Although we tend to suspect torsion only in cases where there is ovarian enlargement, cyst, etc., there are a number of studies that show these are not reliable (sensitive or specific) indicators of torsion. Radiology reports often seem to hedge and note that ovarian torsion is a clinical diagnosis because the test characteristics of ultrasound are not that great even when you include flow, adnexal size, free fluid, and other factors in combination.
Children (<15 years old) are at greater risk of torsing normal ovaries (up to 50% of torsion cases), but even in women of childbearing age 8-19% of cases are associated with normal ovaries. Doppler flow has demonstrated great sensitivity and specificity for torsion by some authors but was much less valuable in this retrospective study.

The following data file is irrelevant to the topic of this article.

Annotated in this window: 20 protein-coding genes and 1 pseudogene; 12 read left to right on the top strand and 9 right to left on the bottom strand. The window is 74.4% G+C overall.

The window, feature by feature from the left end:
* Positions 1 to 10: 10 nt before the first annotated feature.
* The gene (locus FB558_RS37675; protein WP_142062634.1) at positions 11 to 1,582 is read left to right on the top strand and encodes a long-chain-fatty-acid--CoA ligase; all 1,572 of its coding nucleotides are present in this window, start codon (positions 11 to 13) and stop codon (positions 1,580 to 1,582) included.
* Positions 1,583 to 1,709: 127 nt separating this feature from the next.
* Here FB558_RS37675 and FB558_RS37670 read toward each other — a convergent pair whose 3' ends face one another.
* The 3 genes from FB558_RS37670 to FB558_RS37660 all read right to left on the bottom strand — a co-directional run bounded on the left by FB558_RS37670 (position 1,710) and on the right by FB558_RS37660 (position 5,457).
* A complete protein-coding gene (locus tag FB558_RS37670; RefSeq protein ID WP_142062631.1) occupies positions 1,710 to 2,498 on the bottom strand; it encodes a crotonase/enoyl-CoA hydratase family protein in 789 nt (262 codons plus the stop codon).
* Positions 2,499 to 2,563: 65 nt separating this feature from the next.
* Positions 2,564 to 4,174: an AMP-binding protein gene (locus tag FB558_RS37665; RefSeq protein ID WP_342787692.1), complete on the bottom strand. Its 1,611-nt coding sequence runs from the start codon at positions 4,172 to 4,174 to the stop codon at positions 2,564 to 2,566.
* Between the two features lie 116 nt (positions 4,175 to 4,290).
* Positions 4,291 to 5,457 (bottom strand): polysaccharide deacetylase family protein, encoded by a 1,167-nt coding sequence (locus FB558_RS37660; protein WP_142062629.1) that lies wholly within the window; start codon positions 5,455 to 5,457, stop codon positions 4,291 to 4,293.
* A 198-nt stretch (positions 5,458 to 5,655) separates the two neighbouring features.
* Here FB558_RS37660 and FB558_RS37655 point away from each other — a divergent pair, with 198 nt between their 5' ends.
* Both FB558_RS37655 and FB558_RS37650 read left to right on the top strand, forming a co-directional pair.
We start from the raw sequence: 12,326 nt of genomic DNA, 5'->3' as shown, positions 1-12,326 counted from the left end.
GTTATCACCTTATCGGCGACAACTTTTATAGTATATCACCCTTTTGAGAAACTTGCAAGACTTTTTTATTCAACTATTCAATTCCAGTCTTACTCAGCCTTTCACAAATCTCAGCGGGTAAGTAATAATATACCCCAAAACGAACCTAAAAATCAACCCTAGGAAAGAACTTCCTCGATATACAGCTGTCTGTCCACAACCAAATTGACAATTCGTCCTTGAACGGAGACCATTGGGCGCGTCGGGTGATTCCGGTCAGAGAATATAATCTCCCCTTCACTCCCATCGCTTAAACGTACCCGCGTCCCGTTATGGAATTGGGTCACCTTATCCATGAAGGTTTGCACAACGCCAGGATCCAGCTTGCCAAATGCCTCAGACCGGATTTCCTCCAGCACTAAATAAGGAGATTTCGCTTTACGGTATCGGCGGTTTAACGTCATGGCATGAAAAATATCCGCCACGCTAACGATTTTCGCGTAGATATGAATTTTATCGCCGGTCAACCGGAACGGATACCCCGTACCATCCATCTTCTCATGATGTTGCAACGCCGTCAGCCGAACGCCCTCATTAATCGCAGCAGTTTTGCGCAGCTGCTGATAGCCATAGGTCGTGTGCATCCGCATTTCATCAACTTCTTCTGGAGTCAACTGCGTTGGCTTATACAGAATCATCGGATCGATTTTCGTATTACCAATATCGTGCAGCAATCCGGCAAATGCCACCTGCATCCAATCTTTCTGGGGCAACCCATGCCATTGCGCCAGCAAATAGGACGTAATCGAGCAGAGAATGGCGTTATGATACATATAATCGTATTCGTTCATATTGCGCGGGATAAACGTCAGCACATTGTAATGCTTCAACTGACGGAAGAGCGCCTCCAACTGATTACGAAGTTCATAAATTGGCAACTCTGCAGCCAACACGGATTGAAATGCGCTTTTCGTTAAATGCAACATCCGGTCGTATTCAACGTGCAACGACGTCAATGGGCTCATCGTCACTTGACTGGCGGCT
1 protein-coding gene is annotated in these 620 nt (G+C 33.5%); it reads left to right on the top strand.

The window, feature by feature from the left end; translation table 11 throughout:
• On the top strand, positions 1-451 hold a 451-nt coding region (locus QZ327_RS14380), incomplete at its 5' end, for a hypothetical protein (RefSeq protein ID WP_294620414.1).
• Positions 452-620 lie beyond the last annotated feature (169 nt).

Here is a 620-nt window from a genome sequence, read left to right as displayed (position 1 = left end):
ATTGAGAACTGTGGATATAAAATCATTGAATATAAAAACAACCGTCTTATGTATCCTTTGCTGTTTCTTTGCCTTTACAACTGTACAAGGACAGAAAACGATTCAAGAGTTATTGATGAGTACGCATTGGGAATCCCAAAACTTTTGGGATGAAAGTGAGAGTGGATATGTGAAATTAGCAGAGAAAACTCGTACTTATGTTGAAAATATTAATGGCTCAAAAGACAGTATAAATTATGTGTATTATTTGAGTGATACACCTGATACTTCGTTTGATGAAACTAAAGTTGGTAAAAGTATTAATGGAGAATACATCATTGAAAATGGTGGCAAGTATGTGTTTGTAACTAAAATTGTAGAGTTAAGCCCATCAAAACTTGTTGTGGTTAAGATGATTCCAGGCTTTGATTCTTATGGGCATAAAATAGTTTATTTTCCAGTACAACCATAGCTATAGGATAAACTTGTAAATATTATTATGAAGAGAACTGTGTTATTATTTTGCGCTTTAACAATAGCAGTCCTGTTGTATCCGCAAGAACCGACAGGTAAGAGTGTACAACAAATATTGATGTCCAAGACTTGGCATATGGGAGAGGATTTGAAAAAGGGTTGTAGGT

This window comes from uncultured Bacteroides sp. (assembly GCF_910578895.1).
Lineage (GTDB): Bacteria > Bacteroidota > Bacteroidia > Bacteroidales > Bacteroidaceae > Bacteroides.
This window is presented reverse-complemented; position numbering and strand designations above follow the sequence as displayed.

In this recent study, abnormal ovarian location, abnormal flow and free fluid were the best predictors of torsion; ovarian mass or cyst actually didn’t help rule in or out the diagnosis.
Bottom line: normal ovaries do not rule out torsion. Doppler flow may not be sensitive or specific enough either. So use (dare we say it?) clinical judgement.